Agreed about the dialogue! Although, to be honest, I find it harder lifting sometimes when I have to wade through tangles of cumbersome descriptors just to learn how a character was holding their little finger when they said what they said.

      (Enjoyed Leggy Peggy’s cemetery post— made me want to visit too.)

      Like

  2. You have shown me that variation on the verb to say can be distracting, and unnecessary.

    Maybe sometimes it helps to have theatrical directions? Knowing there was a pause before someone answered, or that they glanced at someone else before answering, for example?

    Liked by 1 person

    • Do you mean in general or in this type of dialogue in particular?

      In general, most dialogue cannot subsist without some theatrical and adverbial directions for longer than a few lines. Anytime there are more than two people talking, it’s easy to get lost in who’s saying what while doing what. Even in two-person alternating dialogue, such as in Don DeLillo’s Zero K, it’s possible to lose track of who’s speaking and why you’d want to care—something I found annoying while reading the book. (For example, the first instance I found flicking through just now was 11 shortish lines before an attribution or a beat, and by that point it was an uncomfortable slog. Unlike in Bukowski, the two people were having a non-repetitive, information-filled conversation without a breather; perhaps it worked for some people, it didn’t for me.)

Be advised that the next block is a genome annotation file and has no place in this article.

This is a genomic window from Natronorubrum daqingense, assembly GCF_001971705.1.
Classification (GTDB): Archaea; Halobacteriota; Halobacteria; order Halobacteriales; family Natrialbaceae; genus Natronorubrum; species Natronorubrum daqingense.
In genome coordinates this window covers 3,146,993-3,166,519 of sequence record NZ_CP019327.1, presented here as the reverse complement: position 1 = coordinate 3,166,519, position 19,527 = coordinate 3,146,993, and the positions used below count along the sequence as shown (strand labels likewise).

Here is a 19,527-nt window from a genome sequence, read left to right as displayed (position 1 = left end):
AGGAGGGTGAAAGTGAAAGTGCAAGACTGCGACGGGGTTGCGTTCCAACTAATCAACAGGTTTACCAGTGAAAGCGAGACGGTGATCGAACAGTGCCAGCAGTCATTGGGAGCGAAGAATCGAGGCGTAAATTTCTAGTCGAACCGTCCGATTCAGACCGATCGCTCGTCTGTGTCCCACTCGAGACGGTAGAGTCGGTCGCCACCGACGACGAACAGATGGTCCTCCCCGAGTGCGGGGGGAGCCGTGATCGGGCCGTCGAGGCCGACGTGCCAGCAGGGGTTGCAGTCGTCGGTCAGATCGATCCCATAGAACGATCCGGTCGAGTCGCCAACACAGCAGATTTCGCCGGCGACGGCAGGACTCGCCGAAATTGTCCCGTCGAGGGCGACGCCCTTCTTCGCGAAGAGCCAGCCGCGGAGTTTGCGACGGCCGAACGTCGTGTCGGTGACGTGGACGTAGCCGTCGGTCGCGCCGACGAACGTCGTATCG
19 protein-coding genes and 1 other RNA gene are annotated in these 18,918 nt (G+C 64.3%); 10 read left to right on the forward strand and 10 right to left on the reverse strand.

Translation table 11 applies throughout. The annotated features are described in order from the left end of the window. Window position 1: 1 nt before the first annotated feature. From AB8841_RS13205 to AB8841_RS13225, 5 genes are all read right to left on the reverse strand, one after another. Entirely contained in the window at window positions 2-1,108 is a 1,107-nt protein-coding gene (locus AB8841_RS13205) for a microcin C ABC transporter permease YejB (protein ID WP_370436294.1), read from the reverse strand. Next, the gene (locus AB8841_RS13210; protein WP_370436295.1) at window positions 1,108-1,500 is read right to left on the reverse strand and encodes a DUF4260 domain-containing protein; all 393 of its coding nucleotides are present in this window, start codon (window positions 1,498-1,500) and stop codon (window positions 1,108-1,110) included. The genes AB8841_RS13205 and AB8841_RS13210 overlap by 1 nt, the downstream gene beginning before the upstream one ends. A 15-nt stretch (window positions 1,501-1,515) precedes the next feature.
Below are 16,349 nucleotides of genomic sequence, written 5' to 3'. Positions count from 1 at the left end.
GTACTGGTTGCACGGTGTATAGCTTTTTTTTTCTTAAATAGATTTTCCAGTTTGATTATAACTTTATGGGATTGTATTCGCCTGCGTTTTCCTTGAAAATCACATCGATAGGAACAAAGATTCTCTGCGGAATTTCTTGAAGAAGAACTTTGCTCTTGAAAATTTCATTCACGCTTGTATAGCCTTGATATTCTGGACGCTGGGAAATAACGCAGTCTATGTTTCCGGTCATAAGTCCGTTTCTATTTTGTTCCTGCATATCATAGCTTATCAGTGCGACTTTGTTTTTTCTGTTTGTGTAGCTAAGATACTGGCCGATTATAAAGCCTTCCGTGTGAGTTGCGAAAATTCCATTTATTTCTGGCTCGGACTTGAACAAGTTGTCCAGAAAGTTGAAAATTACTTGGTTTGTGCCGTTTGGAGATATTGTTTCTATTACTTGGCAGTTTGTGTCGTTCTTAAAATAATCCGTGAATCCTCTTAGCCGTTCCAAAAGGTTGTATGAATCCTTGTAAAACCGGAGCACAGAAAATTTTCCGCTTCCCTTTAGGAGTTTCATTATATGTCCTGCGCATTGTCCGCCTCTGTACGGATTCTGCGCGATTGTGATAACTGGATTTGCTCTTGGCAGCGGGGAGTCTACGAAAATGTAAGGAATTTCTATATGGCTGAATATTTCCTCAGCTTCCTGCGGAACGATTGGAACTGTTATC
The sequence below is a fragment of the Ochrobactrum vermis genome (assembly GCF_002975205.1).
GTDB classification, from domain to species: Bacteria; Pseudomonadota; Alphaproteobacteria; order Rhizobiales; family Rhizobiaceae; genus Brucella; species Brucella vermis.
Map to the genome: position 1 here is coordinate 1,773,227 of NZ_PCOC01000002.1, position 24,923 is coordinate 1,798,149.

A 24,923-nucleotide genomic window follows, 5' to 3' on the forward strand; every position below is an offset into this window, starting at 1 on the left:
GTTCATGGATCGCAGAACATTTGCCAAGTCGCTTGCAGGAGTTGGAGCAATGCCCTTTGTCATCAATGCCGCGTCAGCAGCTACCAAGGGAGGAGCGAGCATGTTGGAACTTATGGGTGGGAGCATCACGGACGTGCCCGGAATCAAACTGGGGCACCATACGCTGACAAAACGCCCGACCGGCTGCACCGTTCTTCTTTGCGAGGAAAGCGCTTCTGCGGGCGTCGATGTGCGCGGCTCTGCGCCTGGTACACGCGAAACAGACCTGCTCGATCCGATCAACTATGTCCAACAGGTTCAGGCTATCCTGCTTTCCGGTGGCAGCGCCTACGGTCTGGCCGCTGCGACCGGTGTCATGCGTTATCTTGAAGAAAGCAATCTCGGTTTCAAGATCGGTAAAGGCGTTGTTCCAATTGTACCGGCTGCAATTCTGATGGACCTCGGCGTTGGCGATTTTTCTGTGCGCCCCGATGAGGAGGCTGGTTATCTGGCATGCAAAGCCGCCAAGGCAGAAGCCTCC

In particular, Bukowski’s style and subject matter support the kind of omission demonstrated in the Quote. It’s likely that a few choice words could have been added in places without diminishing the overall reading experience, but without benefitting it either. (Some changes would have altered it beyond its original feel, which is another matter.)

      But I fear that I haven’t answered your question …